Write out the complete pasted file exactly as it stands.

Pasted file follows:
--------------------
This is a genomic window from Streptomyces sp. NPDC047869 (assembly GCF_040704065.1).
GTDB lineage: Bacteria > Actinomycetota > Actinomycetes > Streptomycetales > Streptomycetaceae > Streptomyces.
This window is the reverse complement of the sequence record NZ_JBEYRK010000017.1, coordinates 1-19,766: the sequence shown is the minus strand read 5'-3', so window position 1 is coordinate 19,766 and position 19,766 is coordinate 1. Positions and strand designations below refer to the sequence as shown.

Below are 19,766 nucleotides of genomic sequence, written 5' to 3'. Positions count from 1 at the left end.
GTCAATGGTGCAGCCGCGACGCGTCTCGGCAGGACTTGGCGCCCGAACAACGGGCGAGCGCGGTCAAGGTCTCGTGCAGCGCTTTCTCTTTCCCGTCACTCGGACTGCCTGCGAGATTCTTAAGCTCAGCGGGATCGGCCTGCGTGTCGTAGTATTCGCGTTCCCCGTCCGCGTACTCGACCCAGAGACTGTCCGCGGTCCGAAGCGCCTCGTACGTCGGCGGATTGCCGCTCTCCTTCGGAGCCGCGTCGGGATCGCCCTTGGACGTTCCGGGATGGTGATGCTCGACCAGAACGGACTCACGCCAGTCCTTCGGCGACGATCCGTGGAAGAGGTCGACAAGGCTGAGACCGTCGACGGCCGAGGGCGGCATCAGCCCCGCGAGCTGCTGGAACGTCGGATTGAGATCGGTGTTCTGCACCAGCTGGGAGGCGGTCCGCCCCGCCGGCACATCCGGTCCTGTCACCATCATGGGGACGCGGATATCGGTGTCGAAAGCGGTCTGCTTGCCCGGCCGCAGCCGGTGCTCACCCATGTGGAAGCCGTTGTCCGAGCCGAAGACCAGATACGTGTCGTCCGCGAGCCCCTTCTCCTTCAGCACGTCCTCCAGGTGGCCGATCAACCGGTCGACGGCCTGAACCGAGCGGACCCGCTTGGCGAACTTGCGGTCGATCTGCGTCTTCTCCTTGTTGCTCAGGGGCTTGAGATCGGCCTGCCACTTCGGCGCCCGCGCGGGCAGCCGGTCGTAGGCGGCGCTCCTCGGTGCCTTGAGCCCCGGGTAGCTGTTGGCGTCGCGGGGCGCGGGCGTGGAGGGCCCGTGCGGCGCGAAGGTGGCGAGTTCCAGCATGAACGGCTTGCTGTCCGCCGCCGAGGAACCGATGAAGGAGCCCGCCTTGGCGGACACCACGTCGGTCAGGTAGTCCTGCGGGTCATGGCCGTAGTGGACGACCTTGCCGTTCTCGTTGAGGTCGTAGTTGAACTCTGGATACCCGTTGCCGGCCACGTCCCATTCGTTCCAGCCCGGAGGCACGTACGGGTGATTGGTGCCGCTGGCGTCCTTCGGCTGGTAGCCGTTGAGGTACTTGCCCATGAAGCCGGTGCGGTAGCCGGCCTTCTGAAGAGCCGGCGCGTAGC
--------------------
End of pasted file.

This is a genomic window from Streptomyces sp. NPDC047869 (assembly GCF_040704065.1).
GTDB lineage: Bacteria > Actinomycetota > Actinomycetes > Streptomycetales > Streptomycetaceae > Streptomyces.
This window is the reverse complement of the sequence record NZ_JBEYRK010000017.1, coordinates 1-19,766: the sequence shown is the minus strand read 5'-3', so window position 1 is coordinate 19,766 and position 19,766 is coordinate 1. Positions and strand designations below refer to the sequence as shown.

Below are 19,766 nucleotides of genomic sequence, written 5' to 3'. Positions count from 1 at the left end.
GTCAATGGTGCAGCCGCGACGCGTCTCGGCAGGACTTGGCGCCCGAACAACGGGCGAGCGCGGTCAAGGTCTCGTGCAGCGCTTTCTCTTTCCCGTCACTCGGACTGCCTGCGAGATTCTTAAGCTCAGCGGGATCGGCCTGCGTGTCGTAGTATTCGCGTTCCCCGTCCGCGTACTCGACCCAGAGACTGTCCGCGGTCCGAAGCGCCTCGTACGTCGGCGGATTGCCGCTCTCCTTCGGAGCCGCGTCGGGATCGCCCTTGGACGTTCCGGGATGGTGATGCTCGACCAGAACGGACTCACGCCAGTCCTTCGGCGACGATCCGTGGAAGAGGTCGACAAGGCTGAGACCGTCGACGGCCGAGGGCGGCATCAGCCCCGCGAGCTGCTGGAACGTCGGATTGAGATCGGTGTTCTGCACCAGCTGGGAGGCGGTCCGCCCCGCCGGCACATCCGGTCCTGTCACCATCATGGGGACGCGGATATCGGTGTCGAAAGCGGTCTGCTTGCCCGGCCGCAGCCGGTGCTCACCCATGTGGAAGCCGTTGTCCGAGCCGAAGACCAGATACGTGTCGTCCGCGAGCCCCTTCTCCTTCAGCACGTCCTCCAGGTGGCCGATCAACCGGTCGACGGCCTGAACCGAGCGGACCCGCTTGGCGAACTTGCGGTCGATCTGCGTCTTCTCCTTGTTGCTCAGGGGCTTGAGATCGGCCTGCCACTTCGGCGCCCGCGCGGGCAGCCGGTCGTAGGCGGCGCTCCTCGGTGCCTTGAGCCCCGGGTAGCTGTTGGCGTCGCGGGGCGCGGGCGTGGAGGGCCCGTGCGGCGCGAAGGTGGCGAGTTCCAGCATGAACGGCTTGCTGTCCGCCGCCGAGGAACCGATGAAGGAGCCCGCCTTGGCGGACACCACGTCGGTCAGGTAGTCCTGCGGGTCATGGCCGTAGTGGACGACCTTGCCGTTCTCGTTGAGGTCGTAGTTGAACTCTGGATACCCGTTGCCGGCCACGTCCCATTCGTTCCAGCCCGGAGGCACGTACGGGTGATTGGTGCCGCTGGCGTCCTTCGGCTGGTAGCCGTTGAGGTACTTGCCCATGAAGCCGGTGCGGTAGCCGGCCTTCTGAAGAGCCGGCGCGTAGC